The police unions argue that their right to engage in collective bargaining and pursue grievances in arbitration is deeply rooted in the public policy of the state of Illinois. The Illinois Public Labor Relations Act enacted expressly provides as much:

It is the purpose of this Act to prescribe the legitimate rights of both public employees and public employers, to protect the public health and safety of the citizens of Illinois, and to provide peaceful and orderly procedures for protection of the rights of all.

5 ILCS 315/2. Indeed, in approving the Senate bill that would become the Public Labor Relations Act, Governor James R. Thompson declared collective bargaining a "fundamental right." Journal of the Senate, 83rd Gen. Assembly, Reg. Sess., at 6462 (amendatory veto message) (Oct. 5, 1983). The Illinois Appellate Court has further recognized police officers and other public safety employees are prohibited from striking in exchange for the promise of an effective mechanism for resolving labor disputes. See, e.g., Village of North Riverside v. Illinois Labor Relations Ed., 2017 IL App (1st) 162251, ¶ 23; Board of Educ. v. Peoria Fed'n of Support Staff, 2012 IL App (4th) 110875, ¶ 16. Also, all true.

This case then presents two competing public interests, but one interest need not be scuttled in favor of another. The City's public health objective and the police union's desire to pursue their grievances are not wholly irreconcilable. I do not credit any suggestion that the City's vaccination policy is anything other than an effort to safeguard the health of its employees. Likewise, I do not accept that the police unions' grievances and alternate proposals are anything other than an effort to protect their members. Indeed, the labor movement has a proud history of advocating for measures to protect the health and safety of workers. It is worth remembering that in the darkest days of the pandemic and the months that followed, when I worked remotely in the safety of my home, the men and women of the Chicago Police Department showed up to work. It should be no surprise then as the City tells us that COVID was the leading cause of death among police in the United States in 2020 and 2021. R. to Pls.' Mot. for T.R.O. at 3; City Compl. ¶ 1. In light of that terrible sacrifice, the police unions' request just to have their grievances heard seems a pretty modest ask.

In terms of balancing harms, the City expresses a concern over any delay in fully implementing its policy. But the vaccination policy as it stands today requires unvaccinated police officers to submit to testing twice weekly. Presumably the City mandated this interim measure because it offers some protection to officers and the public. Further, as the City's own evidence illustrates, the principal risk to those who are unvaccinated is to themselves and to others who choose to be unvaccinated.

Arwady Aff. ¶ 10.

Narrowly Tailored Remedy. In weighing the traditional equitable factors and balancing the equities, I am persuaded that the police unions have demonstrated a need for temporary injunctive relief as to the December 31, 2021 vaccination requirement. Mindful that judicial intervention in labor disputes is disfavored, my intention is to enter the narrowest possible order to preserve the unions' right to a meaningful arbitration. The balance of the City's vaccination policy remains fully in effect, including the reporting and testing obligations.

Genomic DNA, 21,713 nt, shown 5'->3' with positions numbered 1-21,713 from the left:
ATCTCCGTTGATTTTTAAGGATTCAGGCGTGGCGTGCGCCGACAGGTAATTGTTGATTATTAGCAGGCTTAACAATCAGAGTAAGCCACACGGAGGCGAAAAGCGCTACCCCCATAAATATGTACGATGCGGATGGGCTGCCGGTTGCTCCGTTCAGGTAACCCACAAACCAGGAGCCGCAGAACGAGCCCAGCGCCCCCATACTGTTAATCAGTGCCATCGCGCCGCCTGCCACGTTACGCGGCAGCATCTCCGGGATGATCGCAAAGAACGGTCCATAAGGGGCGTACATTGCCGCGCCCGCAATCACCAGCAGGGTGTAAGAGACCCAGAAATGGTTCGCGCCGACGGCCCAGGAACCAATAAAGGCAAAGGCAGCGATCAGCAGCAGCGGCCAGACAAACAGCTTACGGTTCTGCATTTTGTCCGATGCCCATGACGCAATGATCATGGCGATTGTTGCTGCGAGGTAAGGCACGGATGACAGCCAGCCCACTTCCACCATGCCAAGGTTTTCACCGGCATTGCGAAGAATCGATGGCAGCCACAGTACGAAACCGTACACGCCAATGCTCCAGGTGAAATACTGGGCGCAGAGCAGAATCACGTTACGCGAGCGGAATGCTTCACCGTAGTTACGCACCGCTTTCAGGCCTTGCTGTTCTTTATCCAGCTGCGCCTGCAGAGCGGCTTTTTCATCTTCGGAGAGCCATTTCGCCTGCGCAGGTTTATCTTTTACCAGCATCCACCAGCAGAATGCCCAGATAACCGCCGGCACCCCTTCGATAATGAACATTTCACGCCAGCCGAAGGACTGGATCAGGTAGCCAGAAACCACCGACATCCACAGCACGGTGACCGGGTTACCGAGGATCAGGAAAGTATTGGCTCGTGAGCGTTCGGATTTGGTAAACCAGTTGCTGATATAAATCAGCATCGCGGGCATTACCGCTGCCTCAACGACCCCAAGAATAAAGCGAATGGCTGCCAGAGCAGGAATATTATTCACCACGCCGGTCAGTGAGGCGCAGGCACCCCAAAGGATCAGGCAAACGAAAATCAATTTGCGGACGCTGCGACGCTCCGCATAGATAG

A lesser remedy would be to order the parties to arbitrate the unions' grievances on an expedited basis, i.e., before December 31. The appellate court has done just that on at least one occasion. See FOP Chi. Lodge No. 7 v. City of Chicago, 2020 IL App (1st) 200066-U, ¶ 32. The City, however, tells me that I cannot lawfully order expedited arbitration since, under the collective bargaining agreements, such a proceeding must be mutually agreed. The City's counsel suggested at oral argument that it might be possible to arbitrate the grievances before December 31, 2021, but that is a matter for the parties to resolve among themselves. So, the only remedy left to protect the unions' right to meaningful arbitration is to stay compliance with the December 31 vaccination requirement until such time as the arbitration is complete. The effect of this Order is to send these parties back to the bargaining table and to promote labor peace by allowing them to pursue the remedies provided for in the Illinois Public Labor Relations Act. The City has it within its own power to avoid any burden, harm, or inconvenience occasioned by this Order simply by pursuing an accelerated arbitration.


Therefore, it is hereby ORDERED:

(1) Plaintiffs' motion for temporary restraining order in aid of arbitration is GRANTED in part:

As to any of the bargaining unit members represented by Plaintiffs, their compliance with the December 31, 2021 vaccination requirement is STAYED until such time as their grievances can be arbitrated.

In all other respects, the City's vaccination policy remains in effect, and all other relief sought by Plaintiffs is denied.

(2) The matter is continued to November 10, 2021 at 1:00 p.m. for status.

Dated: November 1, 2021 at 10:00 a.m.


Raymond W. Mitchell, Judge No. 1992

Antivaxer tagged several houses and businesses in Hawthorn and Bella Vista last night. Posted byu/hkpp 3 months ago